Take Two: FSU's top priority

August, 27, 2012
8/27/12
2:00
PM ET
For once, Andrea Adelson and I are on the same page. Both of us think this is the year Florida State will live up to the hype. Shocking, I know.

Our opinions differ, though, on exactly how they need to do that.

Will the offensive line and running game be the key? Or will it be quarterback EJ Manuel and the development of his receivers?

[+] EnlargeEJ Manuel
AP Photo/Phil SearsEJ Manuel is going to require a lot of help from his offensive line to his receiving corps in order to get FSU some wins this season.
Depends, of course, on who you ask ...

Heather Dinich: It’s a good thing Florida State offensive line coach Rick Trickett is a Harley Davidson-driving, cigar-gnawing, old-school, kick-in-the-pants kind of coach -- because Florida State’s offensive line couldn’t afford anything less this summer.

If the No. 7-ranked Seminoles are going to stay in the top 10 -- if they’re going to win the ACC and aim for something even higher -- the offensive line must go from the weak link in 2011 to one of the team’s greatest strengths in 2012. The running game must improve, and it all starts up front with a group that introduced four freshmen in the starting lineup against Notre Dame last year in the Champs Sports Bowl.

Last year, Florida State’s running game finished No. 104 in the country. The Noles tied for No. 110 in sacks allowed. And the linemen didn’t create enough holes for the running backs, who also had too many mental errors.

Does that sound like a top-10 team? Well, that’s why it wasn’t. The Noles sank to No. 23 last year in the final Associated Press Top 25 after starting out No. 6 in the preseason poll.

Florida State can’t possibly expect to change that with only 95 total yards of offense against Florida again. It can’t possibly win its first ACC title since 2005 with only 63 rushing yards against Miami. And it certainly can’t be taken seriously as a national title contender with only 41 rushing yards against Notre Dame.

Florida State’s defense and its super special teams were the difference for the Noles last year. If the offensive line and ground game could match that, Florida State would be seemingly unstoppable.

It’s getting closer.

The experience sophomore guards Josue Matias and Tre’ Jackson got in the bowl game last year was priceless, and they continued that progress this summer. Cameron Erving’s seamless transition from defensive tackle to left tackle was one of the top story lines in Tallahassee, and all three have likely earned starting jobs for the season opener against Murray State. The questions continue at center and right tackle, though, and the competition could, too. During fall camp, Austin Barron and Bryan Stork were the frontrunners at center, and junior-college transfers Menelik Watson and Daniel Glauser were the leaders at right tackle.

Overall, the Noles’ offensive line has gotten bigger and stronger, but it still needs to prove that it has also gotten better.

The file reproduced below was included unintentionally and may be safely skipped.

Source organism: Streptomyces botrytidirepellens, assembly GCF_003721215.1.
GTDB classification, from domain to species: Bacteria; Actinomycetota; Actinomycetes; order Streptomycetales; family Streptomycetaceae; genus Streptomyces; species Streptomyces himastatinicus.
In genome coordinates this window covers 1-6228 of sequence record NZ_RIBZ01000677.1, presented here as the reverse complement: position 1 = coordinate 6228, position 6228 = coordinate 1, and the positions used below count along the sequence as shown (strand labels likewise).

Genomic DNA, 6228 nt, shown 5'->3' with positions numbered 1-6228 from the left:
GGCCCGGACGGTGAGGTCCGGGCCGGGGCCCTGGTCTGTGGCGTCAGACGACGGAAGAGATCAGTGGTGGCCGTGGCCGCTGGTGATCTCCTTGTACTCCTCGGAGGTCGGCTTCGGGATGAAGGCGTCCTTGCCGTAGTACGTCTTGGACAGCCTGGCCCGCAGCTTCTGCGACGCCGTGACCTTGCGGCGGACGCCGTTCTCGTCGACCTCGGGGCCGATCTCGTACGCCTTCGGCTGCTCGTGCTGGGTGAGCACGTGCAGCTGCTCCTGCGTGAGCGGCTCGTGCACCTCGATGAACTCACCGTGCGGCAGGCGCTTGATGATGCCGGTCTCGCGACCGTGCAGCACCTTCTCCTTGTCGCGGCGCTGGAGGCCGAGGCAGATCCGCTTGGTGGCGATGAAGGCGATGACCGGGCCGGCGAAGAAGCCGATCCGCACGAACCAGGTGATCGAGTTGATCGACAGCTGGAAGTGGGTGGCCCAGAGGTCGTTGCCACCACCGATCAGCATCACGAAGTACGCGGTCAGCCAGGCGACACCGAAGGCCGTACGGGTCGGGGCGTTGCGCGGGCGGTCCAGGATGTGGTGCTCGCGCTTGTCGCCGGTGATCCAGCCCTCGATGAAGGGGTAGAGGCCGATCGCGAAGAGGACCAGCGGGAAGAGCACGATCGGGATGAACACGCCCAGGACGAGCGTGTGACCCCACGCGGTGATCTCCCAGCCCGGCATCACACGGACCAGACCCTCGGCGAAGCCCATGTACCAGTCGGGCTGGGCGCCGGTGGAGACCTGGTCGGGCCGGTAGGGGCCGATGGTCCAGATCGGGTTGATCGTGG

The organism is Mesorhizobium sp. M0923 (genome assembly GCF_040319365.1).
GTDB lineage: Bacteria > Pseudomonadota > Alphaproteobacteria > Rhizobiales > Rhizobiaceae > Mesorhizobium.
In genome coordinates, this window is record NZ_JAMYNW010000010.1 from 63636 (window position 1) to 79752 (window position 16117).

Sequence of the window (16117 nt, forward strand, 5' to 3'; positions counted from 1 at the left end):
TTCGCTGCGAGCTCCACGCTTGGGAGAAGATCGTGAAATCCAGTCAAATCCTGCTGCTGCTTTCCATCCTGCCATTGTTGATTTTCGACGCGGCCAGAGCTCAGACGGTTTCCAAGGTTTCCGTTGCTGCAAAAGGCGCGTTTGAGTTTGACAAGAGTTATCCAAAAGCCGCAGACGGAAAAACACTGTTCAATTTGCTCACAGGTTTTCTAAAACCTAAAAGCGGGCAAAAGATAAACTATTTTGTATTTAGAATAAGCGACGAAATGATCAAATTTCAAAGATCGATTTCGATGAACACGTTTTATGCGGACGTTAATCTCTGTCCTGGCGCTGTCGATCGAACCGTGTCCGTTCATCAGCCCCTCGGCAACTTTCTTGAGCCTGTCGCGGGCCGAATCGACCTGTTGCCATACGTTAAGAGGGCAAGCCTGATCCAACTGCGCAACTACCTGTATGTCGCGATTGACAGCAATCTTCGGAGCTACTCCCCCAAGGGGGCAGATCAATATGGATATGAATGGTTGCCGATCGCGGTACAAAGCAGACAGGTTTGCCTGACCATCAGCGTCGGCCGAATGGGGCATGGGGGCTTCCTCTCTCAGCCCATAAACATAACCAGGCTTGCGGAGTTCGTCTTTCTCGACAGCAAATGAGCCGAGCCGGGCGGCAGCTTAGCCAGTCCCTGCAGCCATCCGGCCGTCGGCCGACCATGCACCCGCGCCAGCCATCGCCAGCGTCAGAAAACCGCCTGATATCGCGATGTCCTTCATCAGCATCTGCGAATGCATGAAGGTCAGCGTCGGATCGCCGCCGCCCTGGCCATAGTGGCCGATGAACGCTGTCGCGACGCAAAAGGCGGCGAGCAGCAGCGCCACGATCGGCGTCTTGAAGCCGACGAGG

Andrea Adelson: We have heard plenty already this preseason about the depth Florida State has at wide receiver.

Depth is an excellent commodity to have. But here is my question -- how about playmakers? Do the Seminoles have a game-breaker at receiver who will be able to help Manuel carry this offense from good to championship caliber?

I grew up in South Florida, and have watched every Miami-Florida State game going back to the early 1980s. During the heyday of both programs, you could always count on at least one receiver that made you, well, nervous. Florida State had them in spades, between guys like Lawrence Dawsey, Tamarick Vanover, Peter Warrick, Laveranues Coles, Snoop Minnis, E.G. Green, Anquan Boldin and the like.

To that point -- FSU had one receiver on the ACC first team between 1993 and 2000. Since then, the Noles have had just one -- Craphonso Thorpe in 2003. There are a variety of reasons this program has hit a major dip in recent years. One of them has been a lack of some major talent at the skill positions.

The lack of a 1,000-yard rusher (none since 1996) or 1,000-yard receiver (none since 2002) are proof. So is the fact that Florida State has not had a receiver drafted since Willie Davis in 2007. For a program in talent-rich Florida, it is almost inexcusable for there to be a dearth of game-changers at either running back or receiver. A player like Sammy Watkins? He used to be found at Florida State.

The Noles have an opportunity to change that this season given some of the talent that is returning. What FSU fans will tell you is Manuel has been good at spreading the ball around to his various receivers, and that has been nearly as good as having one go-to guy emerge. Three players had 30 or more catches last season -- Rashad Greene, Rodney Smith and Kenny Shaw.

They all return.

Willie Haulstead also is back after sitting out last season. Christian Green and Greg Dent each averaged over 17 yards a catch last season. They are back, too.

Expectations are high for redshirt freshman Kelvin Benjamin to emerge as a game-changer. Florida State also has true freshman Marvin Bracy, a player with world class speed who may not even see the field this year. That is a testament to the depth at the position, something that is not in dispute.

But what the Noles truly need is a dynamic presence at receiver to put fear into the opposition, the way they used to do. To me, that is going to be a deciding factor in whether the Seminoles live up to all the preseason hype.

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